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SIlent Witness: The Prodigal, Part 2

The last time I'll go on about Silent Witness until... well, probably sometime after the next series has aired, if I'm honest, if they do it in January again then that's terrifyingly close to finals and I ought not to watch television that mostly makes me cross.

The following review is unlikely to contain much about the plot, which was mostly quite stupidly dull. I didn't see the end coming, but that didn't make up for the almost two hours that went before it.

First, I don't think that the Prodigal Son means what Harry thinks it means.

I'll say right up front that Emilia Fox is hysterically obviously pregnant in this one, particularly in one really badly timed profile shot as she leaned past the Dutch protection officer.

Evidently, I was wrong about Jack's parentage. I thought that there had been an incest thing going on and that the Dutch ambassador had been his father as well as his grandfather, but it turned out that that was an honest slip of the tongue and had to do with it having happened before.

I didn't pay a great deal of attention to the rest of it, except for when Harry found Jack. I have a few things to say about that. The first is to point out Harry's Magical Disappearing PTSD -- nodding at it in Part 1 and then having it be miraculously cured in Part 2 is more bloody annoying than if it had never been brought up in the first place, but I think this is kind of synonymous with Nikki's Magical Disappearing Depression. Nevertheless, Harry should not be that okay with being stuck in what I can only imagine was a lift shaft with someone who's pointing a Glock at him. It was weird how he said that he was, "well, kind of a doctor," -- until this week, when not only that part but also the being generally a bit rubbish with the actual victims, Harry has been shown to be a highly competent doctor who happened to specialise in dead people, or do we not remember the craniostomy with the mobile phone and the Swiss Army knife and the power of prayer? Hell, he's meant to have been running around delivering babies last week. I found it unaccountably hilarious that the police refused to tell BBC News how they had found Jack, because you kind of have to assume that that was at least partly because it sounds really really stupid if you say it out loud: "Er, the Home Office pathologist found him and they bonded over Opal Fruits."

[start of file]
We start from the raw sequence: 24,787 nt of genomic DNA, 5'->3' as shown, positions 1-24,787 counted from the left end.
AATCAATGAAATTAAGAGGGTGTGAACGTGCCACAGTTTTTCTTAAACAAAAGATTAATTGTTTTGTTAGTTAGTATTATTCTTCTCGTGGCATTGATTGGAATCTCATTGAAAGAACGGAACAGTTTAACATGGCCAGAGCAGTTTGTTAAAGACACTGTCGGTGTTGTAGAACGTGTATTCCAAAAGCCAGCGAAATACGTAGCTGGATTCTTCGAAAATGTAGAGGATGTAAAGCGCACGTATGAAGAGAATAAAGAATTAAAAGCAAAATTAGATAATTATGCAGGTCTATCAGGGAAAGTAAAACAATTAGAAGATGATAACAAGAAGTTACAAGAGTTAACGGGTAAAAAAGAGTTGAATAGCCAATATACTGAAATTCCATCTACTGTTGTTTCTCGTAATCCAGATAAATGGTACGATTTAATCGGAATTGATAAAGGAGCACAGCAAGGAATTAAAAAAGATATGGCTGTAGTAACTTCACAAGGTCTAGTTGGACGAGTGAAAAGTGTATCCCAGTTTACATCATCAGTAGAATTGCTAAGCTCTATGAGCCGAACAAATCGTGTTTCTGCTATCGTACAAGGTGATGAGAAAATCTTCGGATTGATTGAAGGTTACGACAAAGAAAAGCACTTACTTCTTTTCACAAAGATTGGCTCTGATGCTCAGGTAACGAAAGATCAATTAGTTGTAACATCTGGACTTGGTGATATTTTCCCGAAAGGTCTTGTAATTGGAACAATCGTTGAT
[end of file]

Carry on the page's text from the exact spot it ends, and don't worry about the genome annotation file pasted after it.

And not for nothing, but the Home Office pathologist who wasn't even supposed to be touching this case with a barge pole. So, being taken off the case is really more of a symbolic thing in their universe?

That brings me onto the irritating nitwit of a pathologist, who, as it turned out, wasn't even any good at pretending not to be dodgy. It may well have not been directly relevant to the case, but it's a bit weird when the pathologist just doesn't give a crap about glaring anomalies in the body that they're examining. ICDs are the kind of pacemaker that has an inbuilt difibrillator, if you cared. Also, perfect waistcoat and shirt and tie and pocketwatch chain and a pair of jeans. I can hear Ianto Jones rolling over in his grave.

The point of how they edited together the trailer was that we would assume that Harry was giving serious consideration to James's job offer, I know that. But all I could think was that Harry doesn't strike me as the type to want a secretary or an expense account, that he would interpret work when you want as work approximately thirty hours a day, and... well, maybe the BMW. And then we handwaved away the problems of their funding being cut terribly quickly, which was a shame, as I'd have quite liked to see Leo and Harry go toe to toe with the university, ready to save their department or die trying. You know, if they want to cut costs then they might start by getting shot of the hideously unnecessary sound effects from their smartboard.

And now, I squee:

- "You should be getting the MBE, not me."